I Found the Source and Removed it
I will not say that my ex husband as an individual was the root cause of the depression I suffered. I will admit however, that the relationship itself, was choking the life out of me. I will even go on to say that I am not certain that I would still be alive today if I had stayed.
I guess I hoped that he would be the one to wipe my tears and hold me tight when I’d have an episode. Maybe he knew deep down inside that our marriage was among the chief causes. Perhaps he felt responsible. Regardless, I take responsibility for it, because I waited too long to confess and get help.
I hate that our marriage failed, but I’ve never been happier and I hope the same is true for him. Once removed from the relationship, I was able to finally bury my grief for my mom, learn to love myself, and create, write, produce with no inhibitions! My daughter gets a happy mommy – full of laughter, advice, and genuine mommy love. Additionally, I can now have a healthy relationship with a six figure emotional bank balance. Cha-ching!
I Keep My Emotional Bank in the Black
Negativity is a breeding ground for depression. From time to time, I survey whether the people in my life are making deposits or making withdrawals from my Emotional Bank Account. We do one or the other during every interaction with a person. Signs that you’ve got a good friend are that they make deposits into your account, and you’re making deposits in theirs. If someone is draining you dry, zapping your energy, letting you down, or humiliating you, then those among other things are withdrawals. You have to decide when to close the account, or at the very least, give that person a spending budget!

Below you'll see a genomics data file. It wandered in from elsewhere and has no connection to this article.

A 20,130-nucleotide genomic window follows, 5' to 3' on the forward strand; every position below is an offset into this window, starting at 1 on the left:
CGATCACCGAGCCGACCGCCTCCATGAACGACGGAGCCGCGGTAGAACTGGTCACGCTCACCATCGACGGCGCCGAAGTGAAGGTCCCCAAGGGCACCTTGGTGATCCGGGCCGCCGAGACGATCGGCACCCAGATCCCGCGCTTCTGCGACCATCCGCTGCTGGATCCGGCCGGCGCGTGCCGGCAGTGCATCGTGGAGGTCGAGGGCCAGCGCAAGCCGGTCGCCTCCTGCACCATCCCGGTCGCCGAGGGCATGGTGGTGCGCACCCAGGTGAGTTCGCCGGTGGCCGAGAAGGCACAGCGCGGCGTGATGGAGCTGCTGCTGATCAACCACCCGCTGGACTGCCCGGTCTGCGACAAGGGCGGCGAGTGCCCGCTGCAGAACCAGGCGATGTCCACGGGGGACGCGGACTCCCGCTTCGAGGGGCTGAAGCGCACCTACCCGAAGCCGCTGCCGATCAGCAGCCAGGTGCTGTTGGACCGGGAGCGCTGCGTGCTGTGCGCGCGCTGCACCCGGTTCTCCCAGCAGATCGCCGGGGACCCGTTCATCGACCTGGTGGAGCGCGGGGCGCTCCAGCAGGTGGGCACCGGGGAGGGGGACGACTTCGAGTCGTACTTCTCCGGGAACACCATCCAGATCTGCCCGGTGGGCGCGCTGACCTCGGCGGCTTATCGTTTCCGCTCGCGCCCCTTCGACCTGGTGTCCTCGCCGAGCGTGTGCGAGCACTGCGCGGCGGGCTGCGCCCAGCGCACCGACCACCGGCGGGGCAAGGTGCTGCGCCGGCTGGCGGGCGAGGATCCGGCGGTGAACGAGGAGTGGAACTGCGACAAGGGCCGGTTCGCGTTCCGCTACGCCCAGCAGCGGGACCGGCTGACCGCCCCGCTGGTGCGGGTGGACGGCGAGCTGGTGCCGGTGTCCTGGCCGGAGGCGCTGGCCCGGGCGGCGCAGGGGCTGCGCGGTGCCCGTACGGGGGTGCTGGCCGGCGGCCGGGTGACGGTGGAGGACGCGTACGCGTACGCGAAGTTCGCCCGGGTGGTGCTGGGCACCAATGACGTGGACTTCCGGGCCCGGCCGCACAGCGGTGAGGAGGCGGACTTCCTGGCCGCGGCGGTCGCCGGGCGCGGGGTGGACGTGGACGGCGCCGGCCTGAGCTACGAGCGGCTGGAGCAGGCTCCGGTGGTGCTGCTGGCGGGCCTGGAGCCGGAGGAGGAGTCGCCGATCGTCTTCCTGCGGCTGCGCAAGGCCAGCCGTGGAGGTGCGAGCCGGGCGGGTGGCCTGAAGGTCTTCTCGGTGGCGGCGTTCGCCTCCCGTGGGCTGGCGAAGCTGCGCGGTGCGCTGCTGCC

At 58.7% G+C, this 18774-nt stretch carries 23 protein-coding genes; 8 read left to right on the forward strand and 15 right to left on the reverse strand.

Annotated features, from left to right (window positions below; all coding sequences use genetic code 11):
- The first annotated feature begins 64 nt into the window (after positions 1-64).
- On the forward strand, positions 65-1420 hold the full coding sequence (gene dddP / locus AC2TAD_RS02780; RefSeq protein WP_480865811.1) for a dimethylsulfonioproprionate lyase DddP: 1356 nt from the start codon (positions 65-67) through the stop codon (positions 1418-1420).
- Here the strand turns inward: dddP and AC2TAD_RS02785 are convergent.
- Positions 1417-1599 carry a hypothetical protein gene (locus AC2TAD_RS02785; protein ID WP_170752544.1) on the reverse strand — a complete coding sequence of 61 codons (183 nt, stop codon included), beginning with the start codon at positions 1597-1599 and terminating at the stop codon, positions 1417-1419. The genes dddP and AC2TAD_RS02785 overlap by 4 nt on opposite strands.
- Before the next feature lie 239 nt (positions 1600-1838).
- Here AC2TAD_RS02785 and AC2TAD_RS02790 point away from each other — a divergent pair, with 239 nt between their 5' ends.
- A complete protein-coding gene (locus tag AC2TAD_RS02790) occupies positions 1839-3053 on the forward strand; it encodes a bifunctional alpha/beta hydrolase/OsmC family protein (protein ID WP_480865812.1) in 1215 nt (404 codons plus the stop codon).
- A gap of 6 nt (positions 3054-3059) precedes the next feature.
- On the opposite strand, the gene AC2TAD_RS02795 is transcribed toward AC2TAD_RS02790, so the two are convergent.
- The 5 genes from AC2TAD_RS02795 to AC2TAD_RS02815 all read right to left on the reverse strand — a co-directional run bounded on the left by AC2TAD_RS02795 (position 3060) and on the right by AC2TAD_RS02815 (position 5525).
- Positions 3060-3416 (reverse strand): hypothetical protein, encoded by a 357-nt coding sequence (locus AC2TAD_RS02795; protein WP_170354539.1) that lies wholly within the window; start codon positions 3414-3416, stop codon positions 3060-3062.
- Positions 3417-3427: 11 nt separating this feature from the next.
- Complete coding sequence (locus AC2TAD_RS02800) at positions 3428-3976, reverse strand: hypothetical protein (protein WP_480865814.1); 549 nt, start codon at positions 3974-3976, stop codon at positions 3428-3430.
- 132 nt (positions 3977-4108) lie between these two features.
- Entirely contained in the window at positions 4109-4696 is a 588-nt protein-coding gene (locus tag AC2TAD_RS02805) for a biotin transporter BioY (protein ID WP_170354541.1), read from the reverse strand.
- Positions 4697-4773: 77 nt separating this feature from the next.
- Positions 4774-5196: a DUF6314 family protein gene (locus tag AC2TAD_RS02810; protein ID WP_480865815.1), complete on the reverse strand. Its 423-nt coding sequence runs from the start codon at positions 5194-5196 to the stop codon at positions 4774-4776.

Stephen Covey introduced the concept of the Emotional Bank Account in his book, The Seven Habits of Highly Effective People. In it, he explains how to make deposits in other people’s accounts:
- Understanding the individual
- Attending to little things
- Keeping commitments
- Clarifying Expectations
- Showing personal integrity
- Apologizing sincerely when you make a “withdrawal”
When you are battling depression, you should consider limiting people who take from you but rarely deposit positivity into your account. Also, if you find that you are off-putting to others, then consider whether you are making more withdrawals than deposits as well. Please: you owe it to yourself and the people who love you to watch the video below by Greg Viner!
There are lots of people in my life who do not have “closed accounts,” but do have budgets. That is how I keep from being overdrawn.
I Help Others
A big part of the reason I blog and podcast now is because I found out how to overcome adversity. My main work is in public education, but my life’s work is to help others beat some of the same monsters I’ve already fought and conquered. Each time I help someone by lending an ear, offering advice when I’m asked, or giving encouragement, I am making a deposit. Now that I have removed the negative energy and the people and circumstances that fostered depression in my life, my bank account is full of love and support. I just want to give it away, because finally, I beat depression. I owe it to God, my friends and family to be the living example.